The National Health and Medical Research Council of Australia recently released their results of an investigation into homeopathy and homeopathic claims finding it to be nothing more than junk science and medical quackery. They warn the public:
“Homeopathy should not be used to treat health conditions that are chronic, serious, or could become serious. People who choose homeopathy may put their health at risk if they reject or delay treatments for which there is good evidence for safety and effectiveness.”
Homeopathic substances are diluted several time by one part in a hundred. Of course 1% of 1% of 1% of … , leaves close to zero molecules of the active ingredient left. This is something anyone with introductory high school chemistry should know, which means everyone should know it. Homeopath providers and sellers of the concoctions, however, claim that the water molecules retain a memory of the active ingredient, and that memory acts on the consumer of the product. Can water molecules remember the molecules they interacted with?
The vibrational states of water molecules are fairly limited and well understood. There is not a lot of room for memory. Anyone who passed their introductory chemistry class, and learned that water is H2O would be aware that water molecules do not have much of a memory.
Let’s assume water has a memory. The dilution is so weak as to be equivalent to a drop of the substance diluted in all of earth oceans. Common dilutions are 1 part in 100^20 to 100^200, which is less than one molecule in our milky way galaxy. You can see where I’m going with this. Any water used in homeopathy has already been exposed to cow dung, duck liver, and ebola virus in higher concentrations. You are simply diluting with water that has a memory of something else.
Much of the water around us has been here for about 4 billion years. We have reason to believe that much of it came from asteroids and comets dumping the liquid on earth. Those molecules have seen a lot of things in the last few billion years including the bottle, pipes and treatment used by the manufacturers of homeopathic substances. Those molecules have seen a lot, but perhaps their memories are too short and only remember the active substances they most recently witnessed. If true then their shelf life would have to be less then the time it takes to bottle them.
We cannot blame the father of homeopathy, Samuel Hahnemann, who developed modern homeopathy in 1796. Molecules, viruses, and vaccines were unknown, and at least the practice of homeopathy did no more harm and created a atmosphere of caring for the sick. However, in today’s world we cannot be so forgiving, and institutions such as the University of Toronto deserve the criticism they receive over their homeophathy research spending that could be put to beneficial use.
“We are curious about why, given the need to investigate natural therapies that may actually have a potential for benefit, and saddled with a scarcity in funding, a Department of Pharmacy is interested in investigating a subject that has been … found wanting both in evidence and plausibility,” reads a letter from over 60 scientist addressed to Heather Boon, dean of the U of T’s Faculty of Pharmacy.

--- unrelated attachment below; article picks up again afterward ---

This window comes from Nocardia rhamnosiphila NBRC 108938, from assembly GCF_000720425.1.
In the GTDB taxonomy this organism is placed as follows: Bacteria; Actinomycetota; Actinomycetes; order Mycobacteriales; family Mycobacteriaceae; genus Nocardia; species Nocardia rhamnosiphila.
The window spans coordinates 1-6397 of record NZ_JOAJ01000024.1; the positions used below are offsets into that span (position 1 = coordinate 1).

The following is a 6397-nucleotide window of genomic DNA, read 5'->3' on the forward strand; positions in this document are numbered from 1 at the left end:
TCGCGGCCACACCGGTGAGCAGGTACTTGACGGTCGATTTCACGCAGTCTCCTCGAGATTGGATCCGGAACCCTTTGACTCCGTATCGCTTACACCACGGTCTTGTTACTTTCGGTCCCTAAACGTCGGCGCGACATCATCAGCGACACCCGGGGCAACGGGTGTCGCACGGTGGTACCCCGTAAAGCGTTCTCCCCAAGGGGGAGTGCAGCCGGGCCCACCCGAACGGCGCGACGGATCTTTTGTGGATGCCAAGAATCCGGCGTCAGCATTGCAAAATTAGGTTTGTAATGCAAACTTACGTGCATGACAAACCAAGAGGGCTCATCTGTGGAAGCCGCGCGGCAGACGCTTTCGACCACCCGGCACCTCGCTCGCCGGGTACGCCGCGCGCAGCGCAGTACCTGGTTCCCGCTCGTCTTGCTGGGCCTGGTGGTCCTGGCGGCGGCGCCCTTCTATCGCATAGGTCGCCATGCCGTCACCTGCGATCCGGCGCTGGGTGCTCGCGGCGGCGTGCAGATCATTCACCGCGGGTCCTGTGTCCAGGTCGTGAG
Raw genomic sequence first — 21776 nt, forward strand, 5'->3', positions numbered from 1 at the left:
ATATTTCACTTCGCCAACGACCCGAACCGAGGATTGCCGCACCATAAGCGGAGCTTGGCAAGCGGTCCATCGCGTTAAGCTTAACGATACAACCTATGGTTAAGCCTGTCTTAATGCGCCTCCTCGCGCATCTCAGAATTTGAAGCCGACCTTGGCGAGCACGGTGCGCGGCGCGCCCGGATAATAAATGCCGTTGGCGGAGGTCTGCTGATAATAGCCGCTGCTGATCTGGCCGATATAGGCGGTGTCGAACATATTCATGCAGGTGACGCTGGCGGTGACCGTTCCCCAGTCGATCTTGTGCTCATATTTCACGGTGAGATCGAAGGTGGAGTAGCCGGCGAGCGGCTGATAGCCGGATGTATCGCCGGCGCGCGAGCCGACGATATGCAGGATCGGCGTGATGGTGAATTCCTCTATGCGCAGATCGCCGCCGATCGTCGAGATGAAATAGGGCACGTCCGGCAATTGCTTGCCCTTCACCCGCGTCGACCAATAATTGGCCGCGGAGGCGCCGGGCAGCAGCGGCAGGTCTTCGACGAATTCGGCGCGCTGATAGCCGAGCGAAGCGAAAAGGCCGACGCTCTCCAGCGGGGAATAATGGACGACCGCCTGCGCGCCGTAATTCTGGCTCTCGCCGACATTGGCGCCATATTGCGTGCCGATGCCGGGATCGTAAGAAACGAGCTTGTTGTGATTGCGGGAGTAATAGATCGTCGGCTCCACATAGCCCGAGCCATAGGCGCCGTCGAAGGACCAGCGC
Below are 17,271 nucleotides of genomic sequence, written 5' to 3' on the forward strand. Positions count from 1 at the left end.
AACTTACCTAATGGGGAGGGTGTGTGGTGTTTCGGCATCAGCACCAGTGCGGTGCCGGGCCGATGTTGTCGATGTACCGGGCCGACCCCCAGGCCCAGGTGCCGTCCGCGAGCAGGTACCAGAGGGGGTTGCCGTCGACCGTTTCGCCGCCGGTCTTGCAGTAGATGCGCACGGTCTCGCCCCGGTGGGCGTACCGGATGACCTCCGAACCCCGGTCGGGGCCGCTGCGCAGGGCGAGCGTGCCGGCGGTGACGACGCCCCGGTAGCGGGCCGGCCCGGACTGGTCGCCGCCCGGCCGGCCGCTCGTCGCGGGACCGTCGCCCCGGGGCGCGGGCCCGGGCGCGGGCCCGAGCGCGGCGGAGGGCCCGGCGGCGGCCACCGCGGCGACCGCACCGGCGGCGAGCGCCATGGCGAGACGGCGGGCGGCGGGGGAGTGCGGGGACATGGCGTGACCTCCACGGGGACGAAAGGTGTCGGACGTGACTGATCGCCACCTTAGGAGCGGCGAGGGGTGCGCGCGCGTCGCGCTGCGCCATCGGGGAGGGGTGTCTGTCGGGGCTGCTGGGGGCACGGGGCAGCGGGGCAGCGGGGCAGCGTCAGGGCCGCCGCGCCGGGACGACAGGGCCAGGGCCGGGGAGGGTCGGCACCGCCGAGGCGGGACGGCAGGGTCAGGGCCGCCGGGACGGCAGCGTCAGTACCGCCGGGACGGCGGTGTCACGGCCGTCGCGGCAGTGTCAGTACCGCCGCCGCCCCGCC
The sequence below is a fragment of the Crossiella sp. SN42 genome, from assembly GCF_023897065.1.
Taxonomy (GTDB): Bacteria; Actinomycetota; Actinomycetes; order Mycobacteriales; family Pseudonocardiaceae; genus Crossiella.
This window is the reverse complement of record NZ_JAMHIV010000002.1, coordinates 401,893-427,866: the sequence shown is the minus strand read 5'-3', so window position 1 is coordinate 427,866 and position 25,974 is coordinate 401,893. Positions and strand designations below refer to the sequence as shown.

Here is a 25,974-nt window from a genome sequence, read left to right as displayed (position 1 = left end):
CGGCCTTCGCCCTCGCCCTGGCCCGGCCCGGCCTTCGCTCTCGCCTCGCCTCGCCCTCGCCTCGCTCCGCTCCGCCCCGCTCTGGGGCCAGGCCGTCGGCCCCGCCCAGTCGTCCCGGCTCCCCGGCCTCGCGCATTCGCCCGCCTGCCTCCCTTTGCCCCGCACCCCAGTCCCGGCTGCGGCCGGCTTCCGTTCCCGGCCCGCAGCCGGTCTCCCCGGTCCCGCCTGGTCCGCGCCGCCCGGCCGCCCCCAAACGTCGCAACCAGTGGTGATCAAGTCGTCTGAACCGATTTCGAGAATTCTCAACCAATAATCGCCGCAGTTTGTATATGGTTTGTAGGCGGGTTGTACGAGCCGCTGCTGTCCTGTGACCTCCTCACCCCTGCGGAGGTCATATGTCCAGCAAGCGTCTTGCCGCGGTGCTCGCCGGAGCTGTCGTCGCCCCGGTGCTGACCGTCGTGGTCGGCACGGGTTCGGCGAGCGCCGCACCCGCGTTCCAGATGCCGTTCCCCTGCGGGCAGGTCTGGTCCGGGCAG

According to the Toronto Star, Boon has replied that “Rigorous research into these products and therapies — including the research conducted by Professor Boon and at the Centre for Integrative Medicine — helps patients and their caregivers make informed treatment choices.”
The U of T also bowed to pressure to review one of its courses that promoted anti-vaccine ideas. According to the Toronto Star, Beth Landau-Halpern, a homeopath and alternative health instructor, teaches a course called “Alternative Health: Practice and Theory.” Under a section of her course syllabus called Vaccination: The King of Controversy, the required viewings included a video interview with Andrew Wakefield, one of the authors of the widely debunked study purporting to link autism with measles, mumps and rubella vaccine. Wakefield had previously done work at U of T.
Landau-Halpern, responding by email Monday to questions from the Star, said she has removed the vaccination debate from her current course outline. “Because of the volatility of the vaccine issue and the current outbreak, this particular controversy is not a part of my course any longer,” she wrote.
As of today, the U of T is still soliciting participants 6-16 year olds with attention deficit/hyperactivity disorder for a study entitled “Homeopathy and ADHD in Children and Adolescents.” Their pilot study concluded that future study was warranted. The study coordinator is David Brulé, founding member of the Riverdale Homeopathic Clinic in Toronto. He charges up to $220 for a appointment and offers homeopathy to children. This is who U of T uses to coordinate their studies.
There are two problems with these remedies. The most important is that people may avoid getting proper treatment for themselves of their kids, and they spend money in the range of $6B a year based on marketing claims of the manufacturers. Many people believe the homeopathy pseudoscience promoted by institutions like U of T and a few experts in the field. This practice puts people at risk and U of T is out of touch with the moral responsibility they bear as a respected institution of higher learning.